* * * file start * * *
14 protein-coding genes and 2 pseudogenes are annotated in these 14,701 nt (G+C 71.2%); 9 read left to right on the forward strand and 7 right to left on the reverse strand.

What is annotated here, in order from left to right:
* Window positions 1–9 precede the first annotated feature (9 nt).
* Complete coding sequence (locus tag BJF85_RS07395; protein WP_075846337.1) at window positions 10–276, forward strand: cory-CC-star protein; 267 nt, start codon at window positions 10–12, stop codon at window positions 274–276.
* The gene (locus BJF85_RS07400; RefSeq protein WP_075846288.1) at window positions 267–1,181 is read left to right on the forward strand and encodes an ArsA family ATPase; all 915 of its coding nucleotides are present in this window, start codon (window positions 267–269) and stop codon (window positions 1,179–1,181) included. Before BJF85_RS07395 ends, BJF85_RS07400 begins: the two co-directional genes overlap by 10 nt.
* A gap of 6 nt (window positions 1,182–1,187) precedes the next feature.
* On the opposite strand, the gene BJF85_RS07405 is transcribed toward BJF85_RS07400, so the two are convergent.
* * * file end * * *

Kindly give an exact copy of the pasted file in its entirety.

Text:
14 protein-coding genes and 2 pseudogenes are annotated in these 14,701 nt (G+C 71.2%); 9 read left to right on the forward strand and 7 right to left on the reverse strand.

What is annotated here, in order from left to right:
* Window positions 1–9 precede the first annotated feature (9 nt).
* Complete coding sequence (locus tag BJF85_RS07395; protein WP_075846337.1) at window positions 10–276, forward strand: cory-CC-star protein; 267 nt, start codon at window positions 10–12, stop codon at window positions 274–276.
* The gene (locus BJF85_RS07400; RefSeq protein WP_075846288.1) at window positions 267–1,181 is read left to right on the forward strand and encodes an ArsA family ATPase; all 915 of its coding nucleotides are present in this window, start codon (window positions 267–269) and stop codon (window positions 1,179–1,181) included. Before BJF85_RS07395 ends, BJF85_RS07400 begins: the two co-directional genes overlap by 10 nt.
* A gap of 6 nt (window positions 1,182–1,187) precedes the next feature.
* On the opposite strand, the gene BJF85_RS07405 is transcribed toward BJF85_RS07400, so the two are convergent.